Summer is a great time to provide supplemental learning experiences for your children. The Teen Leadership Camps at Patrick Henry College provide an excellent forum for academic enrichment and positive social interactions for your high-school age children.

The following is a personal testimony from one of last year’s campers. His testimonial is followed by an interview that I conducted with Mike Farris, president of PHC, about the transcendent value of the camps.


Intensity. Energy. Integrity. Creativity. Godliness. Inspiration. These are the things that characterized my experience at the Patrick Henry College summer camps last year. Every waking moment I was either learning, creating, or being encouraged by a fellow brother or sister in Christ. The material learned in (and out) of class was first-class, but the memory that stands out is the enthusiastic and godly atmosphere. The socialization and Christian fellowship was great! (Whoever said home schoolers can't socialize?)

The camp experience, in many ways, was like a small preview of what college life is like. It was, in my opinion, an accurate representation of life here at Patrick Henry. The dorm fellowship, the massive amounts of homework, and the classroom setting were more familiar to me this year because the summer camps had given me a taste of what it was like. The camp counselors, being students themselves, facilitated an awesome environment and shared their life-experiences with campers. The knowledge that can be gained and the fellowship that will be enjoyed by the campers and counselors at this year's camps will be jewels worth salvaging for students-to-be or any youth seeking to be more like Christ and to take every thought captive for Him (2 Corinthians 5:10).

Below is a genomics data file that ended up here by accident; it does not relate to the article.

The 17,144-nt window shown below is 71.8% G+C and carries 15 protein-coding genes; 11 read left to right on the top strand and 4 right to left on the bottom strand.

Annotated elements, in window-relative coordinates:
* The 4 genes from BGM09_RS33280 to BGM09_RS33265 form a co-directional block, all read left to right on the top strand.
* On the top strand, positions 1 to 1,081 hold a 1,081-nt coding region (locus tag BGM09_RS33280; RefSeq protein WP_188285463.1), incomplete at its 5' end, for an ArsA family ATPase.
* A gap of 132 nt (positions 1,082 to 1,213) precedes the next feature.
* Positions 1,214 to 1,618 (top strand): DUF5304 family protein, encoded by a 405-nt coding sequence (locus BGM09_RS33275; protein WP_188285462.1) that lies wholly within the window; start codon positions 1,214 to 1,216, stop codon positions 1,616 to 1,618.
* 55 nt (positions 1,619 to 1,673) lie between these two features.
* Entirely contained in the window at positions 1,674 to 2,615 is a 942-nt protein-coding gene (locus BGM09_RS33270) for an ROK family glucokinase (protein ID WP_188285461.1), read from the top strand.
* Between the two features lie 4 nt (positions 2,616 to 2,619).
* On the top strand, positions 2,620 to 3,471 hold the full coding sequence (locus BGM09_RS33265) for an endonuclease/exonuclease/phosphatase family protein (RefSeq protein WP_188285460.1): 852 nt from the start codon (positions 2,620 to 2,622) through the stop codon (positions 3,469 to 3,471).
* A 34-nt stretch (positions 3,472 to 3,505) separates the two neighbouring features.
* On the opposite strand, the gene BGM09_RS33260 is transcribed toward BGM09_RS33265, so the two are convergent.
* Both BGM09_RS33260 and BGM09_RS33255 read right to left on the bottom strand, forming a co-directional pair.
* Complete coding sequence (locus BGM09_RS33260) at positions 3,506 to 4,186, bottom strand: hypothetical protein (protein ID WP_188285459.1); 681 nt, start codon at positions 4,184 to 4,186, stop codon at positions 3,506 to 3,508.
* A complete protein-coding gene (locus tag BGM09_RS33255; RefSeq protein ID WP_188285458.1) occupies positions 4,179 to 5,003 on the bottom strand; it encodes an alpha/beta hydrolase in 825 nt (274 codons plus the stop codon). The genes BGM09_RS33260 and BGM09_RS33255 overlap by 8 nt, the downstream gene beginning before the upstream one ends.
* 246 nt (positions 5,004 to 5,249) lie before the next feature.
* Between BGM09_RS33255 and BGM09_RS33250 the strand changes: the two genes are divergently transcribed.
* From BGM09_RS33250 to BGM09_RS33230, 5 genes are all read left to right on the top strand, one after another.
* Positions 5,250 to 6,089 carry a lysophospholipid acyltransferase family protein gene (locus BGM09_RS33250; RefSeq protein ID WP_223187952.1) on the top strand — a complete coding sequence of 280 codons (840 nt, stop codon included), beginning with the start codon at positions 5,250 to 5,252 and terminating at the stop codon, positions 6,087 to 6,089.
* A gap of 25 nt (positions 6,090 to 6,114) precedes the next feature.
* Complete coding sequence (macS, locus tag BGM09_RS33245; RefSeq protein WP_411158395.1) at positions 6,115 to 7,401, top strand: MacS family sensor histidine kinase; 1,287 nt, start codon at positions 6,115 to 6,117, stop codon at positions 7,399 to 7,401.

I would encourage you to think about attending PHC's Teen Leadership camps this summer. For more information please go to: http://www.phc.edu/teencamps/.

Brooks Lampe is a freshman in the Creative and Professional Writing track of the Classical Liberal Arts major. Brooks played the role of Jacques in PHC's production of Shakespeare's "As You Like it" this spring. God has called Brooks to the cultural battlefield, and he desires to write creatively for the "transforming and renewing of our minds."

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I recently had an opportunity to interview Mike Farris, president of Patrick Henry College (PHC) and executive producer of the HomeSchool Channel, about the upcoming 2002 Teen Leadership Camps sponsored by PHC. These are weeklong camps designed for teens (ages 14-18) who are exploring how they can become leaders who will make a difference in our nation and culture. More than 400 students came to four different weeks of camp during the summer of 2001. The 2002 camps will cover topics ranging from Constitutional Law and American history to journalism and debate.

Question: Mike, what inspired you and Patrick Henry College to institute the Teen Leadership Camps?

Mike: We have several goals for the Teen Leadership Camps at PHC. But they all boil down to the same goals we have for the college - we want to inspire and train young people to lead our nation and shape our culture.